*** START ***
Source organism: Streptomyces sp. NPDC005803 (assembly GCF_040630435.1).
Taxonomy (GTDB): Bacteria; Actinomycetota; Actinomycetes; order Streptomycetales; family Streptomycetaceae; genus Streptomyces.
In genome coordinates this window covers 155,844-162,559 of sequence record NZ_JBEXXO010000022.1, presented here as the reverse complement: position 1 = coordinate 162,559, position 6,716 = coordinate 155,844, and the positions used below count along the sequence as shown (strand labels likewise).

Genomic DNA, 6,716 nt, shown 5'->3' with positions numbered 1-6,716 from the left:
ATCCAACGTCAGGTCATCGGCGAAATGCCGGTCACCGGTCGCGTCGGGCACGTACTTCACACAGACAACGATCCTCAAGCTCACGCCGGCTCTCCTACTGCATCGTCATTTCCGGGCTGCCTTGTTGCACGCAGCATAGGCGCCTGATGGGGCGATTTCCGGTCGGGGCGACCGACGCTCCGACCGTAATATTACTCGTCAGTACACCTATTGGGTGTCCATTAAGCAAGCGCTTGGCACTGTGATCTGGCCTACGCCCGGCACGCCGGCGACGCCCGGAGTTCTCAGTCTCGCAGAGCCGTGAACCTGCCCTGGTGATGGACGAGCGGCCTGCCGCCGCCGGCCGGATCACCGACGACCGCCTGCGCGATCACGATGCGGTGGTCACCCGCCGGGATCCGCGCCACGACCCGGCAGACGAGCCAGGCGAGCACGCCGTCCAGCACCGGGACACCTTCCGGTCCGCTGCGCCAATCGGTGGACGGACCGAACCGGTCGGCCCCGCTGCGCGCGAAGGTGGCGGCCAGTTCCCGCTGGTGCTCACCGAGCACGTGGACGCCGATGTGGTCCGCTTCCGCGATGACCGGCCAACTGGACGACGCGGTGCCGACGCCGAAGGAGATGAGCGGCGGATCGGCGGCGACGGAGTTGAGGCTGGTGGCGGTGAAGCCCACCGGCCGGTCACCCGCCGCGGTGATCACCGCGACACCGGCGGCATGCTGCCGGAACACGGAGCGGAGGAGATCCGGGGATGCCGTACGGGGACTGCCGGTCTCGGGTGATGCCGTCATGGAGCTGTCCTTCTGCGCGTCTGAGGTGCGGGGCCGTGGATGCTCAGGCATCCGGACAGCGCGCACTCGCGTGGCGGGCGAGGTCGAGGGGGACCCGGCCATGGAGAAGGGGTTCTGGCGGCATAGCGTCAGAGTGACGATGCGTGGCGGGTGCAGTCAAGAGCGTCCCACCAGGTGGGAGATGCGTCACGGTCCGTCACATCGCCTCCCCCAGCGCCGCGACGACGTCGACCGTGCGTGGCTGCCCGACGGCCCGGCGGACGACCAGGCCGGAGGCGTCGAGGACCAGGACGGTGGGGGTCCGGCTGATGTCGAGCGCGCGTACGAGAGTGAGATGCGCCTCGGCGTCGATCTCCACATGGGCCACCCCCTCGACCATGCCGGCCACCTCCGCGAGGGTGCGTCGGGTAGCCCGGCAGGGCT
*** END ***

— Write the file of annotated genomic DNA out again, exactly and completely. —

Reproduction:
Source organism: Streptomyces sp. NPDC005803 (assembly GCF_040630435.1).
Taxonomy (GTDB): Bacteria; Actinomycetota; Actinomycetes; order Streptomycetales; family Streptomycetaceae; genus Streptomyces.
In genome coordinates this window covers 155,844-162,559 of sequence record NZ_JBEXXO010000022.1, presented here as the reverse complement: position 1 = coordinate 162,559, position 6,716 = coordinate 155,844, and the positions used below count along the sequence as shown (strand labels likewise).

Genomic DNA, 6,716 nt, shown 5'->3' with positions numbered 1-6,716 from the left:
ATCCAACGTCAGGTCATCGGCGAAATGCCGGTCACCGGTCGCGTCGGGCACGTACTTCACACAGACAACGATCCTCAAGCTCACGCCGGCTCTCCTACTGCATCGTCATTTCCGGGCTGCCTTGTTGCACGCAGCATAGGCGCCTGATGGGGCGATTTCCGGTCGGGGCGACCGACGCTCCGACCGTAATATTACTCGTCAGTACACCTATTGGGTGTCCATTAAGCAAGCGCTTGGCACTGTGATCTGGCCTACGCCCGGCACGCCGGCGACGCCCGGAGTTCTCAGTCTCGCAGAGCCGTGAACCTGCCCTGGTGATGGACGAGCGGCCTGCCGCCGCCGGCCGGATCACCGACGACCGCCTGCGCGATCACGATGCGGTGGTCACCCGCCGGGATCCGCGCCACGACCCGGCAGACGAGCCAGGCGAGCACGCCGTCCAGCACCGGGACACCTTCCGGTCCGCTGCGCCAATCGGTGGACGGACCGAACCGGTCGGCCCCGCTGCGCGCGAAGGTGGCGGCCAGTTCCCGCTGGTGCTCACCGAGCACGTGGACGCCGATGTGGTCCGCTTCCGCGATGACCGGCCAACTGGACGACGCGGTGCCGACGCCGAAGGAGATGAGCGGCGGATCGGCGGCGACGGAGTTGAGGCTGGTGGCGGTGAAGCCCACCGGCCGGTCACCCGCCGCGGTGATCACCGCGACACCGGCGGCATGCTGCCGGAACACGGAGCGGAGGAGATCCGGGGATGCCGTACGGGGACTGCCGGTCTCGGGTGATGCCGTCATGGAGCTGTCCTTCTGCGCGTCTGAGGTGCGGGGCCGTGGATGCTCAGGCATCCGGACAGCGCGCACTCGCGTGGCGGGCGAGGTCGAGGGGGACCCGGCCATGGAGAAGGGGTTCTGGCGGCATAGCGTCAGAGTGACGATGCGTGGCGGGTGCAGTCAAGAGCGTCCCACCAGGTGGGAGATGCGTCACGGTCCGTCACATCGCCTCCCCCAGCGCCGCGACGACGTCGACCGTGCGTGGCTGCCCGACGGCCCGGCGGACGACCAGGCCGGAGGCGTCGAGGACCAGGACGGTGGGGGTCCGGCTGATGTCGAGCGCGCGTACGAGAGTGAGATGCGCCTCGGCGTCGATCTCCACATGGGCCACCCCCTCGACCATGCCGGCCACCTCCGCGAGGGTGCGTCGGGTAGCCCGGCAGGGCT